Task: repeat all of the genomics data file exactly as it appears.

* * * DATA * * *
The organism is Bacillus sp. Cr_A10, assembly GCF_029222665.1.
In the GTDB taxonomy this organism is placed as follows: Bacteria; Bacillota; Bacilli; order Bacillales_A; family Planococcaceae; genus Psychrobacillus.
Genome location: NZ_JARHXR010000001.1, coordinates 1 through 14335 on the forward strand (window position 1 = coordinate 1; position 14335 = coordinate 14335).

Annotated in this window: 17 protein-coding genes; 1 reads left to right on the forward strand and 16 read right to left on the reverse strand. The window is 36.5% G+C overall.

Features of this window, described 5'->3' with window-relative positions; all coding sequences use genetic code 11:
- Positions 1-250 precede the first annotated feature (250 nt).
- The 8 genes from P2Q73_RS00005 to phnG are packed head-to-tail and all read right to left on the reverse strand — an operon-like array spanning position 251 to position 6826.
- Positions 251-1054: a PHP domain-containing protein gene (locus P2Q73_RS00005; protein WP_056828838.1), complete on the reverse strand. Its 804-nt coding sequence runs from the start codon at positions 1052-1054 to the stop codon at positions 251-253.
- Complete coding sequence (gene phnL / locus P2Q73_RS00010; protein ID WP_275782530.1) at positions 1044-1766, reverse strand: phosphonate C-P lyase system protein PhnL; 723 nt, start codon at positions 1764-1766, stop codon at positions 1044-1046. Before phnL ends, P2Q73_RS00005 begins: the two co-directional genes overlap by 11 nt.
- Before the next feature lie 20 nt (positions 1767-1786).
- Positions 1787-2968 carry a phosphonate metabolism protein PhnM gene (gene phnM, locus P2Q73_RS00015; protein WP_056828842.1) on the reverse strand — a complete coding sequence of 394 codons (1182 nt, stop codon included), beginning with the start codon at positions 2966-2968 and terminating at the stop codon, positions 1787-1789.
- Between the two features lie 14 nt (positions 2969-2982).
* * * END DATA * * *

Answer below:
The organism is Bacillus sp. Cr_A10, assembly GCF_029222665.1.
In the GTDB taxonomy this organism is placed as follows: Bacteria; Bacillota; Bacilli; order Bacillales_A; family Planococcaceae; genus Psychrobacillus.
Genome location: NZ_JARHXR010000001.1, coordinates 1 through 14335 on the forward strand (window position 1 = coordinate 1; position 14335 = coordinate 14335).

Annotated in this window: 17 protein-coding genes; 1 reads left to right on the forward strand and 16 read right to left on the reverse strand. The window is 36.5% G+C overall.

Features of this window, described 5'->3' with window-relative positions; all coding sequences use genetic code 11:
- Positions 1-250 precede the first annotated feature (250 nt).
- The 8 genes from P2Q73_RS00005 to phnG are packed head-to-tail and all read right to left on the reverse strand — an operon-like array spanning position 251 to position 6826.
- Positions 251-1054: a PHP domain-containing protein gene (locus P2Q73_RS00005; protein WP_056828838.1), complete on the reverse strand. Its 804-nt coding sequence runs from the start codon at positions 1052-1054 to the stop codon at positions 251-253.
- Complete coding sequence (gene phnL / locus P2Q73_RS00010; protein ID WP_275782530.1) at positions 1044-1766, reverse strand: phosphonate C-P lyase system protein PhnL; 723 nt, start codon at positions 1764-1766, stop codon at positions 1044-1046. Before phnL ends, P2Q73_RS00005 begins: the two co-directional genes overlap by 11 nt.
- Before the next feature lie 20 nt (positions 1767-1786).
- Positions 1787-2968 carry a phosphonate metabolism protein PhnM gene (gene phnM, locus P2Q73_RS00015; protein WP_056828842.1) on the reverse strand — a complete coding sequence of 394 codons (1182 nt, stop codon included), beginning with the start codon at positions 2966-2968 and terminating at the stop codon, positions 1787-1789.
- Between the two features lie 14 nt (positions 2969-2982).